"I can't stress how important 1000 Pitches was to transforming Spark from a group of passionate people into something bigger than us."

"I can't stress how important 1KP was to transforming Spark from a group of passionate people into something bigger than us. Now that the brand has been built and has a heart and mind of its own, we might not need to do it... but it's very in line with what Spark believes: everyone can do it, and we're all in this together."

Giving form to matter

"Before 1KP and before we were Spark, Megan, Calvin, Adena, Stephen and I did an interview process where we really gave life to Spark. We were just an idea and people meeting to talk about it." They pitched Spark as an umbrella organization that helped other orgs coordinate.

"We ended taking a really obvious core team. Some of the core team members didn't realize that they were core team members. They were people who would never take the president role; they were just passionate. They were the perfect people because they cared to make this happen, were sensitive, were capable of finessing with administrators and other organizations.

When I left I was confident that they'd carry these images of what we were going to be on campus, this umbrella org. This highly selective culture of people who are passionate."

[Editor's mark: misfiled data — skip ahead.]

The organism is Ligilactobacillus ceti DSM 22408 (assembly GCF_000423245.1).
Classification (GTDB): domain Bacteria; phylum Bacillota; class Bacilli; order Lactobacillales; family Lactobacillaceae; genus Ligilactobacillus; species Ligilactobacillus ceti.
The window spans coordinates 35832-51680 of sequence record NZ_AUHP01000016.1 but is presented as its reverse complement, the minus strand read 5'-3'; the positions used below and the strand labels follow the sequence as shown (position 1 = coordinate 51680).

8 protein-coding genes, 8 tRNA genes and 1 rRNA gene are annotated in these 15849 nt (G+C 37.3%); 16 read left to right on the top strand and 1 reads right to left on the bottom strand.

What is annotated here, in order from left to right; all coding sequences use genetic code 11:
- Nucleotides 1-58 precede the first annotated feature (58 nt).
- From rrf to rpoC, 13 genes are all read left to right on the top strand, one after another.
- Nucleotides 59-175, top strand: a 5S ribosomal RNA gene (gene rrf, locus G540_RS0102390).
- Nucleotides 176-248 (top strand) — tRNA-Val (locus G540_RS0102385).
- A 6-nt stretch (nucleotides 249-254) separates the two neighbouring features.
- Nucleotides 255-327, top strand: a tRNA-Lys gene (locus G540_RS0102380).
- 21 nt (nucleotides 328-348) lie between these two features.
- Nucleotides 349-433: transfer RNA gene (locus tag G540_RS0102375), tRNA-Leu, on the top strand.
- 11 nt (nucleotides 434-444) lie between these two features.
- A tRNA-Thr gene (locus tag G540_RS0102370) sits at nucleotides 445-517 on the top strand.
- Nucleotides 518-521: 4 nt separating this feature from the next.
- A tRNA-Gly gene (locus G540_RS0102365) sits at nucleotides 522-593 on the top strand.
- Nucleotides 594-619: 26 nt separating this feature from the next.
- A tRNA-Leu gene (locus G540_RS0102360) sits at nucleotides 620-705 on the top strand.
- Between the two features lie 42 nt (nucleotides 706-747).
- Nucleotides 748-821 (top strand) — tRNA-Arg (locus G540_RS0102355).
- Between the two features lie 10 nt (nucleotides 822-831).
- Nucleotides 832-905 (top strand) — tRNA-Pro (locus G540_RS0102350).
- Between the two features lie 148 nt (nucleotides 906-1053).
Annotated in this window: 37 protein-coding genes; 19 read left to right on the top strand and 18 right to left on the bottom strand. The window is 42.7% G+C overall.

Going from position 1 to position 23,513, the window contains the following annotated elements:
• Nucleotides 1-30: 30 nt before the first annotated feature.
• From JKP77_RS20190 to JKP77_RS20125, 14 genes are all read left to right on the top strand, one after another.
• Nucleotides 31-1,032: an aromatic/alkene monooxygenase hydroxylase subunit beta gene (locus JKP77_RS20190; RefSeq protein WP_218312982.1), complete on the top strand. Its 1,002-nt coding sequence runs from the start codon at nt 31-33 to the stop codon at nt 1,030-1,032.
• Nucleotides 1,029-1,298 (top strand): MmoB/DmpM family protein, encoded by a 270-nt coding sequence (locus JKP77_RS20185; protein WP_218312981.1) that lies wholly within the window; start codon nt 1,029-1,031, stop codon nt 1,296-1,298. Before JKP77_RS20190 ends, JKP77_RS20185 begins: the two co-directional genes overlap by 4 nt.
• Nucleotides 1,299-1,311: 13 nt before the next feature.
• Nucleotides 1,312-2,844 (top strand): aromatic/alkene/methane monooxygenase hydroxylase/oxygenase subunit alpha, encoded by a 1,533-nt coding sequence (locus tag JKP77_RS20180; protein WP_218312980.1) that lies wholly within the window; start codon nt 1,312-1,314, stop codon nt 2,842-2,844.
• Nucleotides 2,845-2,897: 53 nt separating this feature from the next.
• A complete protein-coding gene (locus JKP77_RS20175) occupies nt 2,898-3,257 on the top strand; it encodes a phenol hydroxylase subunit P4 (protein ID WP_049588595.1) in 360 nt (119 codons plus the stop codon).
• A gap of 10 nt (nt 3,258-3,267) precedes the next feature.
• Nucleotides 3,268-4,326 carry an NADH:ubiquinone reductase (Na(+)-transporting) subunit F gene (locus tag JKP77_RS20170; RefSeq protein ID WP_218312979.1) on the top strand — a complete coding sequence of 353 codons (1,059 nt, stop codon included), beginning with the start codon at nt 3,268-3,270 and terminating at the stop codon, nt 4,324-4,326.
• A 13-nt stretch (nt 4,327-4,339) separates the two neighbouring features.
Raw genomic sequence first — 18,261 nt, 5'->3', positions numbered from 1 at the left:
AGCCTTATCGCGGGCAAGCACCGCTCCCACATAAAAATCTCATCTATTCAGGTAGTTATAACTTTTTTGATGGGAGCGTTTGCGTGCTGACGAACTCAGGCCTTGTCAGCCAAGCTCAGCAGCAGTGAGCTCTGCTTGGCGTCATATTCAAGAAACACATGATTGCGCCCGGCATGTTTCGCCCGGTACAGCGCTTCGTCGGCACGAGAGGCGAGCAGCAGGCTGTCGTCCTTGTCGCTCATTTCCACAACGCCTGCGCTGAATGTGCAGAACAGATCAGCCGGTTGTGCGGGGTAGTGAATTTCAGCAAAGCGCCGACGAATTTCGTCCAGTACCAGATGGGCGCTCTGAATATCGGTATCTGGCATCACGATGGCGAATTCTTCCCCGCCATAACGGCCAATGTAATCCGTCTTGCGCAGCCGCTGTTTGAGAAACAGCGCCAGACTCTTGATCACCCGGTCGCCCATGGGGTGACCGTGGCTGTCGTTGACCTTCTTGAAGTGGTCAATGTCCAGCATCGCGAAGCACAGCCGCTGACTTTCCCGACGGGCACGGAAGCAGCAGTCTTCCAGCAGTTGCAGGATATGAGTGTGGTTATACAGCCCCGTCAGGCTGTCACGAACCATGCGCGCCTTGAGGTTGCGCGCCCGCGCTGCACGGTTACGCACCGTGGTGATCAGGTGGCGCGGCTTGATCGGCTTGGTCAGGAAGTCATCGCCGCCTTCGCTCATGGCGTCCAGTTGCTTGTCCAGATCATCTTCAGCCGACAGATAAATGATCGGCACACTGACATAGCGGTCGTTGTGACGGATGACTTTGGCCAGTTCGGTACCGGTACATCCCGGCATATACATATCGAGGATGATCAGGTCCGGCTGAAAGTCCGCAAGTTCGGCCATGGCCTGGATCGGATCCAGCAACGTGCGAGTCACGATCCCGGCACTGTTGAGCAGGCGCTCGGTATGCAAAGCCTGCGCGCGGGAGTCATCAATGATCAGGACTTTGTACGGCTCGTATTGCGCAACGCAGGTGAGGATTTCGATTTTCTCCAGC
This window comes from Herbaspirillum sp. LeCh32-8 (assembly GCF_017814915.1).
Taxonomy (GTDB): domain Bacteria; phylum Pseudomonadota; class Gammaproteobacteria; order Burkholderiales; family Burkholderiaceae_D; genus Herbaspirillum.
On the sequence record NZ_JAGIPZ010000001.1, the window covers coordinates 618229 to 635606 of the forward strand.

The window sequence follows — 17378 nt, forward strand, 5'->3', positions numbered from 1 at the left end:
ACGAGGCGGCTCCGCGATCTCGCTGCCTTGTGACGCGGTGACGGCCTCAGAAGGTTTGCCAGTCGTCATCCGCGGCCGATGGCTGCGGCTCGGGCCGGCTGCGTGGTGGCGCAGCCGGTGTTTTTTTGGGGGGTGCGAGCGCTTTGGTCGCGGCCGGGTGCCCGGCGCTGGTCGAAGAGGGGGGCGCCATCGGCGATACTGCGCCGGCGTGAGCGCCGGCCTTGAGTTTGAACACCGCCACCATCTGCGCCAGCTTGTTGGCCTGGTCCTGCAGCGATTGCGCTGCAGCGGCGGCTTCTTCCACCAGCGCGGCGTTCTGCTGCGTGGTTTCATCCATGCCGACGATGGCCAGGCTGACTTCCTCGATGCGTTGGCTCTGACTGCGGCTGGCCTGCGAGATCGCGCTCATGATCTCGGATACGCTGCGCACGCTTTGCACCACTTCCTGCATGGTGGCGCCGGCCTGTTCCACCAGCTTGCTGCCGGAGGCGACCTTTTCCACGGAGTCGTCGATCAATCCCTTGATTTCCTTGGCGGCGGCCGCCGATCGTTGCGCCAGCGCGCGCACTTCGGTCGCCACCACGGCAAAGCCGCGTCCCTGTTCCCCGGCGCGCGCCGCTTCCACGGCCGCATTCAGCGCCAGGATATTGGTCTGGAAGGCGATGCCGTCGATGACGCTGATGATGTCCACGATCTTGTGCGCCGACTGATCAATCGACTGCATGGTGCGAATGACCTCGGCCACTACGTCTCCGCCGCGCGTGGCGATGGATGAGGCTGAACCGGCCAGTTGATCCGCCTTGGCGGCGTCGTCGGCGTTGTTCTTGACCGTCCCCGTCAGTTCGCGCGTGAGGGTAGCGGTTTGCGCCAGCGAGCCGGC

Spark's greatest ongoing challenge

"Spark's biggest challenge is thinking that it's something, rather than nothing. It was always supposed to be nothing. That's the whole thing... it was supposed to be egoless. I thought it might go down the path of every other organization... at its core, its principles were diversity, flexibility, sensitivity, dynamism. Its goal was to create something for every other student on campus. [We asked ourselves,] 'How do you expose someone to their potential without being an org that's obsessed with itself?'

As I stepped out of USC and this is something I only realized recently: Spark should be a place where you find a greater value in relationships than might typically be found in the classrooms or other organizations on campus...

One of the sad things about USC is that it's really image-driven. So many students get lost in that, and there are so many beautiful people on campus. One metric I'd be proud for us to track: how many board members successfully start businesses and projects together and keep those relationships beyond USC?

At the end of the day, it's a living, breathing organization, so we refrained from putting principles in writing. It's about responding to the environment around you with ideas you have with the people who are passionate about them."

Note from Stephen

Some additional context to further color between the lines. A little over a year into Spark's founding, we put together a "year in review" which was our attempt to recount the org's history. It covered a bunch of the stuff Leland alluded to and many other details as well!

Original link here, but I've copied the files over here too. Checked with Beez and figured it also might be of interest to some people. :)

2014-2015 Year In Review